This is a bit of bugbear for me. I often see inadequately trained staff being blamed for poor performance simply because their boss is too cheap to pay for training. If you expect someone to do a job properly, you need to give them the necessary skills and resources.

I believe that many businesses look at new staff as an inconvenience, rather than as a promising opportunity to boost the business. They don't invest in teaching them the skills they need to do the job properly and blame the staff member rather than their lack of training.

If you are going to pay your staff every week, surely you want them to do the best job possible for you? After all, the better the job they do, the happier your customers will be and the more profit your business will make.

Training takes many shapes and forms. It's essential to train your new staff in how your business operates. They need to be made aware of your expectations and those of your customers. Every business is slightly different, even two virtually identical hamburger restaurants will have different operational procedures that staff need to be taught. Take the time to orientate new staff and train them fully so that they know how to do their job for you.

Another type of training covers general skills. This may include telephone manner, customer service, selling skills, and even things like time management. These general skills are used by most businesses, but for many people they don't come instinctively. Enrol your staff in a training course, or contract a trainer to come to your workplace to conduct in-house training. The cost will be covered by improved efficiency and a higher degree of customer satisfaction.

The third type of training covers specific skills that are relevant to your type of business or industry. People often choose to work for a particular company because it will give them the opportunity to learn new skills. Give your staff the skills to keep them at the forefront of your industry and you, and they, will reap the benefits.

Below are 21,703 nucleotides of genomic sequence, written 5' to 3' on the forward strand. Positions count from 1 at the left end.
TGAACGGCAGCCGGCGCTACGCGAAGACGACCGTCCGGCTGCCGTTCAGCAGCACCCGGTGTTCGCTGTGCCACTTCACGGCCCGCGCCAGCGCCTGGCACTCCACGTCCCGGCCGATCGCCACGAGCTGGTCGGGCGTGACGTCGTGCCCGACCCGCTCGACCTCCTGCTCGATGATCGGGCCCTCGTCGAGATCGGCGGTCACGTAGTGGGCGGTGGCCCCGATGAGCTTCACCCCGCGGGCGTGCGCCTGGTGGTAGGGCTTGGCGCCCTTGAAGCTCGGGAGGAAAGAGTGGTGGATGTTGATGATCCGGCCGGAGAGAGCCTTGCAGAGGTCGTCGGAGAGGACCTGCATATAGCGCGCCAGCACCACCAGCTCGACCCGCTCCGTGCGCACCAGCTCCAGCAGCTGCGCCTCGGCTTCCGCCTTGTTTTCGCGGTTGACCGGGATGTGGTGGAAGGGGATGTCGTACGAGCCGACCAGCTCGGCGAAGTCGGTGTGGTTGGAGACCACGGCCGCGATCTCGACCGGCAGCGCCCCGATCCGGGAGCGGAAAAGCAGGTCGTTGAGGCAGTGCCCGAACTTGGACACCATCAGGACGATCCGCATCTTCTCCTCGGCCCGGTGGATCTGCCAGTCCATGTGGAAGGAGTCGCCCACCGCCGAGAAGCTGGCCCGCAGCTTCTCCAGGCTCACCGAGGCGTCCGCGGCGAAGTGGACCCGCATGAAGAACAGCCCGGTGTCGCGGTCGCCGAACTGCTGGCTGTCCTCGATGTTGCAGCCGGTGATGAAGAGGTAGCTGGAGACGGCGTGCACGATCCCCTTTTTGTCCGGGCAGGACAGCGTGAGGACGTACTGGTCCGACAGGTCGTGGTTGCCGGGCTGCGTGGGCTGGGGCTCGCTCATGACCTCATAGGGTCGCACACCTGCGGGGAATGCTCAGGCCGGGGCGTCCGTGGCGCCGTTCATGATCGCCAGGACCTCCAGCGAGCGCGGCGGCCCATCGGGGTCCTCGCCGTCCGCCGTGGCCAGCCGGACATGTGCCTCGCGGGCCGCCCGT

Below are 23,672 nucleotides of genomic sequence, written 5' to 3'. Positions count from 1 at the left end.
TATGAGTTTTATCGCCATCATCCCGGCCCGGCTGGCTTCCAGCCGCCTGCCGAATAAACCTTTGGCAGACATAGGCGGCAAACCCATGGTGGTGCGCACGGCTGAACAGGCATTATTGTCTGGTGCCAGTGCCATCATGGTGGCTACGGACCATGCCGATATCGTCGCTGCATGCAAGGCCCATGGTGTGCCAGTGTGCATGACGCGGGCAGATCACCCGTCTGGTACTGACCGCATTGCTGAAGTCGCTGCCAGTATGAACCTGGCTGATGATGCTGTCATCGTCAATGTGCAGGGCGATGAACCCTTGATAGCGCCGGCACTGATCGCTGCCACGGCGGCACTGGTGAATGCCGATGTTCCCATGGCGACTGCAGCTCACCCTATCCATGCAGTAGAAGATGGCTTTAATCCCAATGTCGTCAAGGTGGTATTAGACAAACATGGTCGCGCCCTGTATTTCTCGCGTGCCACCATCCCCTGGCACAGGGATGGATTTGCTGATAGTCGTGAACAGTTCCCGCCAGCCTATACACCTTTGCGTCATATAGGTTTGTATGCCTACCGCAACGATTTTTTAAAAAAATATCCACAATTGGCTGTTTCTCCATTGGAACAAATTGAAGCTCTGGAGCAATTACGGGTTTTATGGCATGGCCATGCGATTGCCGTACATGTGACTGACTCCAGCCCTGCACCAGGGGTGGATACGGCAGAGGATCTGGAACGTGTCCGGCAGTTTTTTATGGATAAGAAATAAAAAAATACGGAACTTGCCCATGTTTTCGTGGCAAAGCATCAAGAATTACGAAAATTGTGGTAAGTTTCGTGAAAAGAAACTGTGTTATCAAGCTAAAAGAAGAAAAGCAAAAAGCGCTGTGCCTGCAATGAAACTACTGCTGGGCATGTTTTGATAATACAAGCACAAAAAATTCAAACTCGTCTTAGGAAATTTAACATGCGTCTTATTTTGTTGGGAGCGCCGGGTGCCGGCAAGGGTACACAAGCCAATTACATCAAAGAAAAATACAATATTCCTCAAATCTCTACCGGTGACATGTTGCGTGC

Just as it is important for your staff to be well trained, don't forget to put your hand up from time to time to undergo training yourself. I haven't met any business owner who couldn't benefit from some form of training. We all need to expand our skills and expertise. Often, when we find ourselves running a business, we know how to do our job very well, but we may not know how to do bookkeeping work, how to manage our time or how to be a better negotiator.

Another common problem that I see with training is that organizations go through stages. They may have five training courses in one month and then nothing for the rest of the year. Try to plan your training so that it's conducted at frequent intervals throughout the year. I like to do training during non-productive times, when business tends to be quiet. Rather than having people sitting around doing crosswords have them learning new skills or improving existing skills.

There are many organizations that offer training. Some training is very expensive, while some is not. I recommend consulting your local business groups to find out what kind of training is available in your area. You may even be entitled to financial assistance for certain types of training. Spend a little time researching your training options before implementing a course of action.

Another smart business move that I have observed is to ask your staff what areas they feel they need training in. This can, of course open a can of worms but you might be surprised by the types of things they want to learn. And sometimes we need to be open to more lateral thinking when it comes to the type of training your team may want. It might not seem relevant at first, but maybe the skills they will develop or the knowledge they get will be more relevant than you think. Or maybe the team dynamics and culture will develop as a by product.

So in conclusion, training is an area that many businesses struggle with. It takes many shapes and forms and whilst it is essential, it's not always given the respect it warrants within a business.